828 F.2d 1103
Jon CLAY, Plaintiff-Appellant,
UNION CARBIDE CORPORATION, Brent Towing Company, Inc.,
Capital Marine Service, Inc., Dow Chemical Company, Inc.,
Allied Chemical Company, Inc., Exxon Corporation, and
Thibodaux Marine Service, Inc., Defendants-Appellees.
United States Court of Appeals,
Oct. 6, 1987.
Harry E. Forst, New Orleans, La., for plaintiff-appellant.
E. Kim King, William J. Sommers, New Orleans, La., for Exxon Corp.
Boris F. Navratil, Baton Rouge, La., for Allied Chemical Co.
Robert W. Morgan, Plaquemine, La., Dalles J. Pagel, Houston, Tex., for Dow Chemical Co.
Robert M. Contois, Jr., Charles E. Leche, New Orleans, La., for Union Carbide.
James F. Shuey, New Orleans, La., for Capital Marine.
C.J. Hebert, New Orleans, La., Joel J. Henderson, Greenville, Miss., for Brent Towing Co.
Lawrence E. Abbott, New Orleans, La., for Brent Towing and Thibodaux Marine.
Appeal from the United States District Court for the Eastern District of Louisiana.
Before RUBIN, REAVLEY, and HILL, Circuit Judges.
ROBERT MADDEN HILL, Circuit Judge:
The present lawsuit was initiated by plaintiff Jon Clay seeking recovery from the various defendants for personal injuries suffered as a result of inhaling chemical vapors while employed as a crew member aboard river pushboats that transported chemical barges on the inland waterways. After some discovery in the case, defendants moved for summary judgment dismissing Clay's claims as time-barred under the applicable statute of limitations. The district court took the matter under advisement and subsequently granted all of defendants' motions, dismissing plaintiff's suit. Plaintiff then timely filed this appeal. We affirm.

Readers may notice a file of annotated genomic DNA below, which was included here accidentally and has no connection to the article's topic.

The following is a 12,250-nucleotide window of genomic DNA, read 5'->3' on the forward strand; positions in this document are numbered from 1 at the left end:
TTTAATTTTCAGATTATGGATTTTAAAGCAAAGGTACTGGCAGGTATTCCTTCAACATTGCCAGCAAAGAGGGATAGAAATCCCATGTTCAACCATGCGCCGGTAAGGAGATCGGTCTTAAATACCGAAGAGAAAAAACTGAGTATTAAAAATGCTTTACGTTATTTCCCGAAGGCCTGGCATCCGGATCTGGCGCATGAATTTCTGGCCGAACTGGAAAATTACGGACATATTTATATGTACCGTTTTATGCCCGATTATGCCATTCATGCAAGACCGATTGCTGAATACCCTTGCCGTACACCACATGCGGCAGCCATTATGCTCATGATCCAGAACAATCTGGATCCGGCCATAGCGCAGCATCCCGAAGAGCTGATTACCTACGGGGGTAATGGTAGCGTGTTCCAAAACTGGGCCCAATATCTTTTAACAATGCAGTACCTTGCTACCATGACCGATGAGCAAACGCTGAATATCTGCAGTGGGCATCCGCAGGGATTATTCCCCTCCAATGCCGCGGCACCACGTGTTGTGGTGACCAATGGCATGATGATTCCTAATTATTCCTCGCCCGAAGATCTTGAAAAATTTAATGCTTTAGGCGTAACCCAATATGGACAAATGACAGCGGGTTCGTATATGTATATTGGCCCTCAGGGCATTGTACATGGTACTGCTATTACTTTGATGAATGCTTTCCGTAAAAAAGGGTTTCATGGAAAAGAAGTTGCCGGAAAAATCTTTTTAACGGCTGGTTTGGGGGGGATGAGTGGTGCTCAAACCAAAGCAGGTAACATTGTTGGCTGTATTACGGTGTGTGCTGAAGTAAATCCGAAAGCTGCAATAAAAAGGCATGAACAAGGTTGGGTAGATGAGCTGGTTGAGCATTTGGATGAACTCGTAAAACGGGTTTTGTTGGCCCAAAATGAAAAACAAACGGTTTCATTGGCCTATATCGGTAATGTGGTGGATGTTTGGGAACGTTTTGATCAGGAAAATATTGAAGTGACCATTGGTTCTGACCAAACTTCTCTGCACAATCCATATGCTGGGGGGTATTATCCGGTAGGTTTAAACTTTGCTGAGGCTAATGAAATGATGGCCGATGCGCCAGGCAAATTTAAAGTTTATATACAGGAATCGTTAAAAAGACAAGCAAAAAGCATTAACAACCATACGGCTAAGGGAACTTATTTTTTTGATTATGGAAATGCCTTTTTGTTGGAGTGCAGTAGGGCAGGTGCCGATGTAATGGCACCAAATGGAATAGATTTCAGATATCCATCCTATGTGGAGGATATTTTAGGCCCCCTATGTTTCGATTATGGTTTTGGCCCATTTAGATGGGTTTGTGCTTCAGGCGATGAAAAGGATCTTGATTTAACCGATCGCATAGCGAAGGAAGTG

The material facts relevant to this appeal are not in dispute and are drawn principally from Clay's sworn deposition. As is required on appeals from summary judgment dismissals, we view the evidence and any inferences in the light most favorable to Clay, Richoux v. Armstrong Cork Corp., 777 F.2d 296, 297 (5th Cir.1985), and set them out below accordingly.
From 1969 until mid-1976 Clay worked on the Mississippi River as a pilot aboard pushboats owned by various of the defendants. During that time Clay was exposed to toxic chemicals, which were manufactured by other defendants, carried in barges moved by the pushboats on which he worked. Clay was exposed to the chemicals contained in the chemical company barges when vapors were released from vent pipes and when liquid chemicals leaked into open drip pans. The odors were most noticeable when he was physically out on the barges, but Clay claims to have been exposed to chemical-laden air almost constantly in the pilot houses and sleeping quarters of the pushboats as well.
During the time he worked on the pushboats, Clay developed various physical ailments. As described in his deposition, those ailments included laryngitis, difficulty breathing, nausea, burning eyes, headaches, bronchitis, memory loss, mental confusion, dizziness, prostate gland trouble, erratic heartbeats, sinus congestion, and a productive cough. During an acute laryngitis attack Clay went to see a doctor. While there, Clay told the doctor that he believed his symptoms were related to his work around chemicals. Clay's symptoms improved and he felt better when he was not working on the pushboats. Clay testified that he did not experience health problems at or near his residence in Baton Rouge. Clay associated his symptoms with the chemicals and complained to his captain that he would get sick when the wind blew chemical fumes from the barges in the direction of the pushboat. Clay did not have problems when working around coal or grain barges. Finally, in 1977 Clay changed jobs; in order to avoid further exposure to chemical vapors, he became a pilot on pushboats that pushed only coal and grain.
In 1985 Clay was examined by Dr. Velma Campbell who diagnosed him as suffering from "chronic respiratory complaints" aggravated by his cigarette smoking, his overweight condition, and "prolonged exposure to irritant vapor and fumes." On September 6, 1985, Clay filed suit against the defendants, asserting claims under the Jones Act, 46 U.S.C. Sec. 688, and the General Maritime Law for personal injuries allegedly suffered as a result of exposure to toxic chemicals.